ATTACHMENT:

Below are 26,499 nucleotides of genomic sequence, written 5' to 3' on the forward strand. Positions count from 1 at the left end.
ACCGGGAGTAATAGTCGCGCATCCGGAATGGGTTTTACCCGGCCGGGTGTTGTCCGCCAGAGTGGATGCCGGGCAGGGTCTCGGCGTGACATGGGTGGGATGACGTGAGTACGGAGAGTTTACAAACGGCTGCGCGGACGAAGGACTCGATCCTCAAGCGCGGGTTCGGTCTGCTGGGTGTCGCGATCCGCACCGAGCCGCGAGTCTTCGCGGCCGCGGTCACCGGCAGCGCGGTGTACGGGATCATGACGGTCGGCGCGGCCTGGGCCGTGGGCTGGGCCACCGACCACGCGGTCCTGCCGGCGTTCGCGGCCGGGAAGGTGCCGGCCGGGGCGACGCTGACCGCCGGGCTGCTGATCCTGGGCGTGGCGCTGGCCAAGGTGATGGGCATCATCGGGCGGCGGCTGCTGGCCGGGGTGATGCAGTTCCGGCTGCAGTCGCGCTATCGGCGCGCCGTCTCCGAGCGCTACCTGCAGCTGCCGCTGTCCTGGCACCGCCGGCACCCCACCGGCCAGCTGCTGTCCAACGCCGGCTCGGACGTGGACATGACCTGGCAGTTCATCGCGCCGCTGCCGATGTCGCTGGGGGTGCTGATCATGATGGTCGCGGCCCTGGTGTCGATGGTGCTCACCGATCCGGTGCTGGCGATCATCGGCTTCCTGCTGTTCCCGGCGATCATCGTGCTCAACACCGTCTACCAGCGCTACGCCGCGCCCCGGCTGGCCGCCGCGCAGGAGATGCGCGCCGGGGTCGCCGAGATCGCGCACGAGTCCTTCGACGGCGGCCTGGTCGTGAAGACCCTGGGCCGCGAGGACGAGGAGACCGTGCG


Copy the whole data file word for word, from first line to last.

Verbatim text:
Below are 26,499 nucleotides of genomic sequence, written 5' to 3' on the forward strand. Positions count from 1 at the left end.
ACCGGGAGTAATAGTCGCGCATCCGGAATGGGTTTTACCCGGCCGGGTGTTGTCCGCCAGAGTGGATGCCGGGCAGGGTCTCGGCGTGACATGGGTGGGATGACGTGAGTACGGAGAGTTTACAAACGGCTGCGCGGACGAAGGACTCGATCCTCAAGCGCGGGTTCGGTCTGCTGGGTGTCGCGATCCGCACCGAGCCGCGAGTCTTCGCGGCCGCGGTCACCGGCAGCGCGGTGTACGGGATCATGACGGTCGGCGCGGCCTGGGCCGTGGGCTGGGCCACCGACCACGCGGTCCTGCCGGCGTTCGCGGCCGGGAAGGTGCCGGCCGGGGCGACGCTGACCGCCGGGCTGCTGATCCTGGGCGTGGCGCTGGCCAAGGTGATGGGCATCATCGGGCGGCGGCTGCTGGCCGGGGTGATGCAGTTCCGGCTGCAGTCGCGCTATCGGCGCGCCGTCTCCGAGCGCTACCTGCAGCTGCCGCTGTCCTGGCACCGCCGGCACCCCACCGGCCAGCTGCTGTCCAACGCCGGCTCGGACGTGGACATGACCTGGCAGTTCATCGCGCCGCTGCCGATGTCGCTGGGGGTGCTGATCATGATGGTCGCGGCCCTGGTGTCGATGGTGCTCACCGATCCGGTGCTGGCGATCATCGGCTTCCTGCTGTTCCCGGCGATCATCGTGCTCAACACCGTCTACCAGCGCTACGCCGCGCCCCGGCTGGCCGCCGCGCAGGAGATGCGCGCCGGGGTCGCCGAGATCGCGCACGAGTCCTTCGACGGCGGCCTGGTCGTGAAGACCCTGGGCCGCGAGGACGAGGAGACCGTGCG